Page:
BACHYA ibn PAKUDA…[11th cent Spain, Dayyan—judge of the Jewish community, classical work of ethics, Duties of the Heart] God is the cause of the universe, hence, he is the true and absolute unity, and all change and multiplicity are foreign to him.  This unity of God is not in any way derogated from by the acsription to him of attributes.  For the latter are of two kinds, essential and active.  We call the first essential because they are permanent attributes of God, which he had before creation and will continue to have after the world ceases to be.  These are three in number: Existing, One, Eternal.  These attributes do not imply change in the essence of God…The active are those attributes which are ascribed to God by reason of his actions or effects on us.  We are permitted to apply them because of the necessity which compels us to get to know of his existence so that we may worship him…

MAIMONIDES… [12th cent, Spain…Egypt—doctor to Sultan; Greatest Yphil-Guide for The Perplexed & legalist-Mishneh Torah of all] It is a self-evident truth that an attribute is something different from the essence of a thing; an accident added to the essence. Otherwise, it is the thing over again, or the definition of that thing and the explanation of its name, composed of these elements…This is absurd. We who believe in the Unity of God uphold that He is a simple essence, without any additional elements whatsoever…There is no difference whether these various attributes refer to His actions or to relations between Him and His works.  In fact, these relations, as we have shown, exist only in the thoughts of people’s minds. [Guide I, 191]…Because Moses request for God to reveal His essence was met by Moses perceiving “achorai—My back”…He proclaimed these thirteen attributes, a lesser revelation, representing “Kol Tuvi—the totality of God’s goodness.” [Ex 33:23]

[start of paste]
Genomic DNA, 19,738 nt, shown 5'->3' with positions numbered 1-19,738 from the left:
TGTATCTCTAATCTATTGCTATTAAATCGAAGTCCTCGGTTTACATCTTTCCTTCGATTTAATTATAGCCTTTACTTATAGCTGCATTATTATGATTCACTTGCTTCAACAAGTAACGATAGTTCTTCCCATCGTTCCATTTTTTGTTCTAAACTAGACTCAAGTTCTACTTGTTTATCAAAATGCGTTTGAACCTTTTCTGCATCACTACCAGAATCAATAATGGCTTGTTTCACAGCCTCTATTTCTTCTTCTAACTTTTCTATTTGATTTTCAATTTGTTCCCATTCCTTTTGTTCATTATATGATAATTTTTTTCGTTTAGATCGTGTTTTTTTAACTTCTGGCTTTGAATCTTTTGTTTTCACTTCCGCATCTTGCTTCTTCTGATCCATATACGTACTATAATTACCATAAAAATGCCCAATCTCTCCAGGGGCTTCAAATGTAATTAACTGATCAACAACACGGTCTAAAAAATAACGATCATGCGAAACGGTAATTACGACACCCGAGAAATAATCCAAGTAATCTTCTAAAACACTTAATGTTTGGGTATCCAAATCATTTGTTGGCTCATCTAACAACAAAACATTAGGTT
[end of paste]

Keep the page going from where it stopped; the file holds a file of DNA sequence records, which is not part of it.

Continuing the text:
Rabbi Isidore EPSTEIN… [Principal of Jews’ College, London & Editor of Soncino Talmud]  The whole Jewish religion revolved around the acceptance of the existence of a personal God.  By this is meant the affirmation that…God is not a blind force about which we know little…Being a Supreme Being, though beyond our imagining, God is possessed of intelligence, purpose, will and other excellent qualities which we are wont to associate with the term “personality.”  Of course…the term “personality” is totally inadequate with which to describe God…When we speak of God as “person,” we mean that God is not an impersonal force.

This must be insisted upon, as we could not, as persons, have any relationship, such as that which constitutes the essence of all religious belief, with an impersonal force.  An impersonal God must remain impervious to human prayer and supplication, and cannot be possessed of those higher values we strive to realize in our lives.  It was in order to awaken and safeguard  this sense of personal relationship that the Bible did not hesitate to resort to anthropomorphic descriptions of God, ascribing to Him the attributes of a person….To obviate any religiously dangerous implications, Judaism emphasizes the incorporeality of God, as all limitations in human personality are imposed in large measure by the body that envelops it; but God is affirmed to be Pure Spirit.